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Cancer Cancer

Dr. Paulo Pinheiro’s New JNCI Editorial Discusses Priorities for Future Cancer Surveillance Research

Paulo Pinheiro, Ph.D., Research Associate Professor of Epidemiology at the University of Miami Miller School of Medicine’s Department of Public Health Sciences, has been invited to report on the latest cancer statistics in the U.S. in the prestigious Journal of the National Cancer Institute (JNCI). Dr. Pinheiro has over 15 years of experience in population-based cancer epidemiology and is also a member of the Sylvester Comprehensive Cancer Center.

Dr. Paulo Pinheiro

Paulo Pinheiro, MD,
M.Sc., Ph.D.

The editorial titled — “Cancer Surveillance Opportunities to Meet Prevention and Control Challenges” — has been published in the July edition of the high-impact journal. Utilizing various qualitative and quantitative sources on cancer, Dr. Pinheiro provides a comprehensive overview of the opportunities and challenges related to future cancer prevention and control research. Data from the Annual Report to the Nation on the Status of Cancer and various cancer surveillance programs is utilized to provide the basis for the manuscript.

Overall, cancer incidence and cancer mortality in the United States continue to decrease. Nonetheless, there are increasing trends for various types of cancer that are of particular concern. The priority areas of research include childhood cancers, colorectal cancer, endometrial, oral and brain cancers, liver cancer, and lung cancer.

“I am honored to have been invited to submit an editorial to the prestigious Journal of the National Cancer Institute and share important research findings on the latest developments related to cancer,” Dr. Pinheiro said.

“We have a very dynamic and rich cancer registry here in Florida,” Dr. Pinheiro added. “Florida is one of the largest and most diverse states in the nation, with a large proportion of elderly populations. As such patterns of cancer mortality and survival in Florida have an impact nationwide. Therefore, the Florida Cancer Data System provides a unique and valuable insight into what the priorities are for the U.S. population in terms of cancer incidence and trends.”

The Annual Report to the Nation on the Status of Cancer provides a unique opportunity to analyze cancer patterns and guide the development of future prevention and treatment efforts. As highlighted in the Report, Dr. Pinheiro explains that there is a need for better data to provide greater accuracy on cancer trends, particularly for endometrial, liver, oral and brain cancers. New, emerging areas of cancer, such as lung cancer among never smokers and the influence of electronic nicotine delivery systems, will also require further scientific inquiry.

Cancer Surveillance Research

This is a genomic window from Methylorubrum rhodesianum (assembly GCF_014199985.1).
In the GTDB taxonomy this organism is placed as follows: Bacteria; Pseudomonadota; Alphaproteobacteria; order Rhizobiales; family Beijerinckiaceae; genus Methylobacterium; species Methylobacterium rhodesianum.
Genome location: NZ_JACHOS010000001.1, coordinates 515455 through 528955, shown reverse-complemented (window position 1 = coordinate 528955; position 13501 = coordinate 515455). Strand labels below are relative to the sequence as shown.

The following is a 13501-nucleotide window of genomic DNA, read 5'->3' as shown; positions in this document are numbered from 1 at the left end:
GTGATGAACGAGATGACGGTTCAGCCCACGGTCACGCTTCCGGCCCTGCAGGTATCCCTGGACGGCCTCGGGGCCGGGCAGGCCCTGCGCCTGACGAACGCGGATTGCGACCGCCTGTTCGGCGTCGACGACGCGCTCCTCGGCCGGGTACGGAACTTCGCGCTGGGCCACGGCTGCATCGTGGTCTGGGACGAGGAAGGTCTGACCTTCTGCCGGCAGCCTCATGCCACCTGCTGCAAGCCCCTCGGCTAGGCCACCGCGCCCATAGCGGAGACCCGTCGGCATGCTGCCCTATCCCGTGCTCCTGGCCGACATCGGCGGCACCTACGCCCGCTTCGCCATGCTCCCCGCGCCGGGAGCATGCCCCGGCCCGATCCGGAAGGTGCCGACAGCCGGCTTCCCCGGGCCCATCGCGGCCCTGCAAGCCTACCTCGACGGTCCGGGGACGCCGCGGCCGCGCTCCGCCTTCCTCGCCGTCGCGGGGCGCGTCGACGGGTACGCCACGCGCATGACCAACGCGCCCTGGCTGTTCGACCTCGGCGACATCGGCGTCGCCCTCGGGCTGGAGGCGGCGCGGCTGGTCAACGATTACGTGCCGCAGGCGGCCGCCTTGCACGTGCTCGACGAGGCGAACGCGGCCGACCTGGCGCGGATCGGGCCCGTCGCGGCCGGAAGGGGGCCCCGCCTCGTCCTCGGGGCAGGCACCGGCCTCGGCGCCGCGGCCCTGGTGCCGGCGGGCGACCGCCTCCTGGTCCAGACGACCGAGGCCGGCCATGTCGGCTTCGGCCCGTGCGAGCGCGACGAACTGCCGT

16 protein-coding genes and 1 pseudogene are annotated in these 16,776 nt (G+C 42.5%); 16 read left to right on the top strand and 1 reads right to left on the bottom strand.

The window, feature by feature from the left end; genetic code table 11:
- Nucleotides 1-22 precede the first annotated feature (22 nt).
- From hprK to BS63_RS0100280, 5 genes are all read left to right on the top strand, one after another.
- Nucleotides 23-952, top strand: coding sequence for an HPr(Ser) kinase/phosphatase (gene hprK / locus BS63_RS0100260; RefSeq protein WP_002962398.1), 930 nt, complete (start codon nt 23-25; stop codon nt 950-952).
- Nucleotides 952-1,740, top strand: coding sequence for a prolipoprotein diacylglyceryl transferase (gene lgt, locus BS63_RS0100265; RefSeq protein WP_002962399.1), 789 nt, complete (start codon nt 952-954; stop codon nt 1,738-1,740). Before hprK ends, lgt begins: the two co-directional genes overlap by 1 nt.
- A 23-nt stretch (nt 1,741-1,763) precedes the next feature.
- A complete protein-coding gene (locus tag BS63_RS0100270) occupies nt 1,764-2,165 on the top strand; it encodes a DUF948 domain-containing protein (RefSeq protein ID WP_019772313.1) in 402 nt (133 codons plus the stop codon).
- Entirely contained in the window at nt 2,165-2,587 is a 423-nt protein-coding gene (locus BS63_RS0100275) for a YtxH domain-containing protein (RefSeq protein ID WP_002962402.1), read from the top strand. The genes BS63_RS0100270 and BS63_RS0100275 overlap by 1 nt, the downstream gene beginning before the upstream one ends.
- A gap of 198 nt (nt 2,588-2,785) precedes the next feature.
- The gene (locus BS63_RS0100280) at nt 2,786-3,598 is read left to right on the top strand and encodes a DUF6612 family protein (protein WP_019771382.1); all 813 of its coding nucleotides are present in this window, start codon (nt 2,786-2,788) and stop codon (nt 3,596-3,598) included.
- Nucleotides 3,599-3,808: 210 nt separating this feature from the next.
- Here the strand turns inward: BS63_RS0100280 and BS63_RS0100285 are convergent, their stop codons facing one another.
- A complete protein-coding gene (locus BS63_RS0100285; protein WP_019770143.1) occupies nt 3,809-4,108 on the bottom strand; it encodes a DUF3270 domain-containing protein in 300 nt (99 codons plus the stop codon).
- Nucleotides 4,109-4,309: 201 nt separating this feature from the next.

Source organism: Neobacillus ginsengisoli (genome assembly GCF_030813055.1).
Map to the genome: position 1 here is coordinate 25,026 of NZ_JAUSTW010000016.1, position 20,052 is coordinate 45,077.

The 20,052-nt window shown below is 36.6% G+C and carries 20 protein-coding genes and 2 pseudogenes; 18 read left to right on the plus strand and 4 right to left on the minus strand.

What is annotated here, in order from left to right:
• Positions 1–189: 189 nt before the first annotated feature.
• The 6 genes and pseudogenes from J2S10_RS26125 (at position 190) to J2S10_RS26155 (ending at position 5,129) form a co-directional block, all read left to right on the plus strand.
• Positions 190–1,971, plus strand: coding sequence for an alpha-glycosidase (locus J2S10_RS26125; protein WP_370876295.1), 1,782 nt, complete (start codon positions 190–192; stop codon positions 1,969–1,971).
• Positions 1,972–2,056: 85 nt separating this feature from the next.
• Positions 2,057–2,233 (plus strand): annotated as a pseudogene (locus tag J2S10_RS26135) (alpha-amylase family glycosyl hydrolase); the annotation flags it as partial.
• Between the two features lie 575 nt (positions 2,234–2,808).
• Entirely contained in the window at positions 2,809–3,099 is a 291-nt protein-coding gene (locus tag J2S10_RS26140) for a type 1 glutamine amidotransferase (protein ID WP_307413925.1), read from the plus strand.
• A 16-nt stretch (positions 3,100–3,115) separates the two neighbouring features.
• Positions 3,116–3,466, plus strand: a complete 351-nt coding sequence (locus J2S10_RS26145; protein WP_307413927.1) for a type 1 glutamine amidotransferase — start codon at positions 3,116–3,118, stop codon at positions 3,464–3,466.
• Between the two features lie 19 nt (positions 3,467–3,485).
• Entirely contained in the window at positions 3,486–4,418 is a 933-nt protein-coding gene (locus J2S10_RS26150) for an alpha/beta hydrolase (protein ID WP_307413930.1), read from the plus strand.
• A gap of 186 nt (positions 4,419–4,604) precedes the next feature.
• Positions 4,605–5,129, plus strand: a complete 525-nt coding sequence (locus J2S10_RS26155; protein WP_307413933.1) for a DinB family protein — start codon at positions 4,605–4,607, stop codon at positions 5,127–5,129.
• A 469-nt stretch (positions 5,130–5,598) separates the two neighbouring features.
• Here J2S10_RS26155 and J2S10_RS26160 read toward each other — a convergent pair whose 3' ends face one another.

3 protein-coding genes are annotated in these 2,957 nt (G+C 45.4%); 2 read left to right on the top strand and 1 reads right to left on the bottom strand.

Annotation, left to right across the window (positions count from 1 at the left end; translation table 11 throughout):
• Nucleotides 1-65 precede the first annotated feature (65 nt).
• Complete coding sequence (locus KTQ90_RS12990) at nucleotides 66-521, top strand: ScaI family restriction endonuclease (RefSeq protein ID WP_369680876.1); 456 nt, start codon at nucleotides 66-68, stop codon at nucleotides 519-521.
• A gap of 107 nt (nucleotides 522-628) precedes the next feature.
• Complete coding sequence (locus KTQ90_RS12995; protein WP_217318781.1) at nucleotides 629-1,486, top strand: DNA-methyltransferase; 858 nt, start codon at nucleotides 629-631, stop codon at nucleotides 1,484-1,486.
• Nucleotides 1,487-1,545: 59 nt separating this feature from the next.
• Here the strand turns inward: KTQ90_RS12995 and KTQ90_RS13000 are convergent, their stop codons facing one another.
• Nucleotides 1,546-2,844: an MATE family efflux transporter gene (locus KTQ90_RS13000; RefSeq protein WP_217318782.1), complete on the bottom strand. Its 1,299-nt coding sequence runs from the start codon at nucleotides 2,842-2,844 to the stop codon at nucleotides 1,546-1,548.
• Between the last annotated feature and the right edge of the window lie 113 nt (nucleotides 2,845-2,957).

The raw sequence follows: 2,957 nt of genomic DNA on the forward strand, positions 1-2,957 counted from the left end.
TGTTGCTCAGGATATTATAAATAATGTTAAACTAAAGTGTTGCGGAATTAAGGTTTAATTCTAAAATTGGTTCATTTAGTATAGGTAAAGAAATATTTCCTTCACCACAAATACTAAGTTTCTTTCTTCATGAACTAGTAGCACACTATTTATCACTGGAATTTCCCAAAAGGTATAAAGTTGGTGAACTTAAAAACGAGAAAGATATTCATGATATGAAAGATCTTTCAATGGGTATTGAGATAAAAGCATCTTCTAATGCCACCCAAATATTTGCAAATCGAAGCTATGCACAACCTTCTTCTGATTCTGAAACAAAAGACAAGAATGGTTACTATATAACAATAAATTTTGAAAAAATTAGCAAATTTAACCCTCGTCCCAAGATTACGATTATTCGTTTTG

Dr. Paulo Pinheiro has advanced the understanding of cancer incidence and outcomes in Hispanic/Latino and Black/African-descent populations worldwide. In 2019, he pioneered the monitoring of cancer incidence in Hispanic subgroups in the U.S. based on individual-level data from Florida. Dr. Pinheiro has also worked on cancer surveillance methodology and is able to detect indicators that can be improved based on his work.

For instance, a recent study co-authored by Dr. Pinheiro linked cancer registry data with hospital discharge data to determine hepatocellular carcinoma (HCC) incidence rates according to distinct HCC cause for the first time. Results of the study show that HBV-HCC incidence is highest among Asians, HCV-HCC among Blacks, Alcohol-related HCC among Hispanic males and Non-Alcoholic Fatty Liver Disease-HCC among Hispanics.

Because of his unique expertise in the Epidemiology of Cancer in Hispanic populations, Dr. Pinheiro has recently been invited to present his research in the National Cancer Institute (NCI), “Cancer Epidemiology in Hispanic Populations Workshop”, in the Annual Meeting of the American Association for Cancer Research (AACR), and in the Cancer Epidemiology Seminar Series of the University of Southern California. Moreover, he collaborated with the American Cancer Society in their Cancer in Latinos Statistics 2021 report just released in the high impact CA Cancer Journal for Clinicians.

Recommendations for Future Cancer Prevention and Control

Existing cancer surveillance programs are particularly promising due to the universal, population-based nature of their data. Cancer surveillance programs, including the Surveillance, Epidemiology and End Results program, are well-positioned to address any major knowledge gaps, despite different challenges related to the data collection.

Recommendations for future cancer prevention and control include the integration of additional linkages of data with existing cancer surveillance data to provide a greater understanding of trends. Lastly, the consideration of additional factors to improve diagnosis and treatment is also needed, with a particular emphasis on cancers with complex increasing trends.

Written by Veronica Bustabad
Published on October 26, 2021